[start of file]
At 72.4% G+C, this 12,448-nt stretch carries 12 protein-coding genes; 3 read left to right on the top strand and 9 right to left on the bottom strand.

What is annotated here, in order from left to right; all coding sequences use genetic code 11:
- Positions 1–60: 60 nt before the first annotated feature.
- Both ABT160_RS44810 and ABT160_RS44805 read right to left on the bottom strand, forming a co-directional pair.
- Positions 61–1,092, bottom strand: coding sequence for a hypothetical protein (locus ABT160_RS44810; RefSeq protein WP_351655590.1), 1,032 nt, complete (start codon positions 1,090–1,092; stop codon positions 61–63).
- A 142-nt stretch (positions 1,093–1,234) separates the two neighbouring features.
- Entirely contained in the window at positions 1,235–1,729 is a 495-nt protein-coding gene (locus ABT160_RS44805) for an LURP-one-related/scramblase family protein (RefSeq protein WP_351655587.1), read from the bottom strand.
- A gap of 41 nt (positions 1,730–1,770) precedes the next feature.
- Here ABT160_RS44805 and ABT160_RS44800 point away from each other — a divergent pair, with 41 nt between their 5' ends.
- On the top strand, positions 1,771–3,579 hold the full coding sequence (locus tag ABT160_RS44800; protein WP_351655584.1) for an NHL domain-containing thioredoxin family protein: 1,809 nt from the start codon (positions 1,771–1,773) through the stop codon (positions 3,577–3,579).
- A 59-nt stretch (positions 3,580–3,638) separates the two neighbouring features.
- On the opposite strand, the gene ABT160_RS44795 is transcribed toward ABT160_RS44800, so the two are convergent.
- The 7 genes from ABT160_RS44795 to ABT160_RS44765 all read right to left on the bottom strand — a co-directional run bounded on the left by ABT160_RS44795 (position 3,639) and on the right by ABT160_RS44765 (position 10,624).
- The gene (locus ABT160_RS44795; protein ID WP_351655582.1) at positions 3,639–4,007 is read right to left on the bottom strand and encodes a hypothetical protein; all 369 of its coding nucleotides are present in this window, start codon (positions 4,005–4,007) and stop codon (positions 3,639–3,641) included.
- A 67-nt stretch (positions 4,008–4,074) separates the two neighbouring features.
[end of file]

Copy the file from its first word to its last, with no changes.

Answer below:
At 72.4% G+C, this 12,448-nt stretch carries 12 protein-coding genes; 3 read left to right on the top strand and 9 right to left on the bottom strand.

What is annotated here, in order from left to right; all coding sequences use genetic code 11:
- Positions 1–60: 60 nt before the first annotated feature.
- Both ABT160_RS44810 and ABT160_RS44805 read right to left on the bottom strand, forming a co-directional pair.
- Positions 61–1,092, bottom strand: coding sequence for a hypothetical protein (locus ABT160_RS44810; RefSeq protein WP_351655590.1), 1,032 nt, complete (start codon positions 1,090–1,092; stop codon positions 61–63).
- A 142-nt stretch (positions 1,093–1,234) separates the two neighbouring features.
- Entirely contained in the window at positions 1,235–1,729 is a 495-nt protein-coding gene (locus ABT160_RS44805) for an LURP-one-related/scramblase family protein (RefSeq protein WP_351655587.1), read from the bottom strand.
- A gap of 41 nt (positions 1,730–1,770) precedes the next feature.
- Here ABT160_RS44805 and ABT160_RS44800 point away from each other — a divergent pair, with 41 nt between their 5' ends.
- On the top strand, positions 1,771–3,579 hold the full coding sequence (locus tag ABT160_RS44800; protein WP_351655584.1) for an NHL domain-containing thioredoxin family protein: 1,809 nt from the start codon (positions 1,771–1,773) through the stop codon (positions 3,577–3,579).
- A 59-nt stretch (positions 3,580–3,638) separates the two neighbouring features.
- On the opposite strand, the gene ABT160_RS44795 is transcribed toward ABT160_RS44800, so the two are convergent.
- The 7 genes from ABT160_RS44795 to ABT160_RS44765 all read right to left on the bottom strand — a co-directional run bounded on the left by ABT160_RS44795 (position 3,639) and on the right by ABT160_RS44765 (position 10,624).
- The gene (locus ABT160_RS44795; protein ID WP_351655582.1) at positions 3,639–4,007 is read right to left on the bottom strand and encodes a hypothetical protein; all 369 of its coding nucleotides are present in this window, start codon (positions 4,005–4,007) and stop codon (positions 3,639–3,641) included.
- A 67-nt stretch (positions 4,008–4,074) separates the two neighbouring features.